4

(iv) Support to municipalities
Solid waste removal campaigns are ineffective if there is no municipality commitment to set up a monitoring and enforcing system
- MARN should concentrate its efforts on the most proactive municipalities and reward them accordingly
- Contact should be made with municipality associations and propose institutional strengthening through FIAES as a strategy to create lobbying capacity to federate municipalities

5

(v) Capacity building
MARN must take advantage of environmental education material produced by the project and initiate/pursue large-scale environmental education campaigns in buffer zones. Interviews have shown that it is not on top of priorities (MARN and municipalities) and again a change of paradigm is necessary to ensure that financial resources are allocated for it on a more permanent basis.
Environmental education targeting children and adolescents through civil society organisations (RAMSAR Committee, ADESCOS, local NGOs) and schools, is one of the most effective activities (highest value for money) to create awareness and to achieve fundamental and sustained behaviour change.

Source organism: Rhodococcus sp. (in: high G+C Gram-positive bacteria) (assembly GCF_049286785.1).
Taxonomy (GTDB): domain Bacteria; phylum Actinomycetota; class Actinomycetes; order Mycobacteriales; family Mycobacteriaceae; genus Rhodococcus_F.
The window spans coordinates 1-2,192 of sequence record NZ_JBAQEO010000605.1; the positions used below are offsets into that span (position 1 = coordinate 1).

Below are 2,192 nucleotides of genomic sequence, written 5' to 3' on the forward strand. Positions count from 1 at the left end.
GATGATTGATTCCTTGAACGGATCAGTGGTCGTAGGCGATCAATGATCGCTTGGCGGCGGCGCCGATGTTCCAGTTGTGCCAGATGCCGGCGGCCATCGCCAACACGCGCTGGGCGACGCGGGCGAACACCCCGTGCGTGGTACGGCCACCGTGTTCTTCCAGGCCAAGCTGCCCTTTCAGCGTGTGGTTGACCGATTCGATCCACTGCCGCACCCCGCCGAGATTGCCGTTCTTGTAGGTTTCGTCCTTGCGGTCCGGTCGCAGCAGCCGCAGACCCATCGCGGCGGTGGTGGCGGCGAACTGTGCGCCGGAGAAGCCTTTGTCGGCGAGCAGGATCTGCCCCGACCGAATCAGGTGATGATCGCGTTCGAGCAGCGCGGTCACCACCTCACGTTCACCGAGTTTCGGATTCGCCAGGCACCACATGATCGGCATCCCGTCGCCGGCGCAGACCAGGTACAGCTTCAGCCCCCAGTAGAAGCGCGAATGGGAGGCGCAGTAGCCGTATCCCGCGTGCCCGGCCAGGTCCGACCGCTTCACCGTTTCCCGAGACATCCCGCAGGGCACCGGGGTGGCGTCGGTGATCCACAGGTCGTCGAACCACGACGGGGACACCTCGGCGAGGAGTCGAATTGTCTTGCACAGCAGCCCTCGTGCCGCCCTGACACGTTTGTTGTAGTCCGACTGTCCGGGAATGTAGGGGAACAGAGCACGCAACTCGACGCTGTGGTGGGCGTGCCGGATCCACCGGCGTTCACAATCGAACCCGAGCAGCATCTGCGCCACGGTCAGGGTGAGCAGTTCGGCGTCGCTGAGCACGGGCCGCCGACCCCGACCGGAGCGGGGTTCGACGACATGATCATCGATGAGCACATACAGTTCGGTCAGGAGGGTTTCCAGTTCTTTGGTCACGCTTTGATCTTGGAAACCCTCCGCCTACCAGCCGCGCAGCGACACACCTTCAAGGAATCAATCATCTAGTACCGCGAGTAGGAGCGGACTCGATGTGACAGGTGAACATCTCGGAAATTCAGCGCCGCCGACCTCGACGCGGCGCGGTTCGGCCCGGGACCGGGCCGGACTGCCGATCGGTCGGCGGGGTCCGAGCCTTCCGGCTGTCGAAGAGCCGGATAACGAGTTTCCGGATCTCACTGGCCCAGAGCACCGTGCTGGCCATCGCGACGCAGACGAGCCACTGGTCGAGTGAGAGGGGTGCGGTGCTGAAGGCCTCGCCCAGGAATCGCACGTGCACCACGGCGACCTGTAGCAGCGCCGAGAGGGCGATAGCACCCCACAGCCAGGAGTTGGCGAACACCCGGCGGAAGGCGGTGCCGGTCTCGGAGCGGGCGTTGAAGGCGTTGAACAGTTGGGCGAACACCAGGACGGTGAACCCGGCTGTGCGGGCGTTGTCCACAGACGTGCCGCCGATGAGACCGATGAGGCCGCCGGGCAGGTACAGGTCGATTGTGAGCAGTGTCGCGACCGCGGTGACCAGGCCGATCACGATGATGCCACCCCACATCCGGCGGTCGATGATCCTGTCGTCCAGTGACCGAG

6

Evalation finding: Both UNDP and executing partner (MARN) underperformed in relation to the support provided to the project: MARN support was insufficient with ad-hoc technical support – no assigned counterpart – and a difficulty to transform several draft outputs into final ones (e.g., interinstitutional agreements and reports/proposals remaining at draft stage). UNDP provided little steering in relation to its role as a facilitator at institutional level and custodian for transparency and openness (steering committees with under-representation of stakeholders).

1. Recommendation:

(i) Project closure seminar
While there is no more time to devise an exit strategy, seminars are often organised to celebrate project closure but its primary function is to ensure that project information and knowledge is in the right hands. It is also a necessary exercise for MARN decision-makers to present/formalise how they are going to institutionalise project results (e.g., new budget lines for training, integration of some results in future donor-funded projects, plans to use project results for declaring new PAs).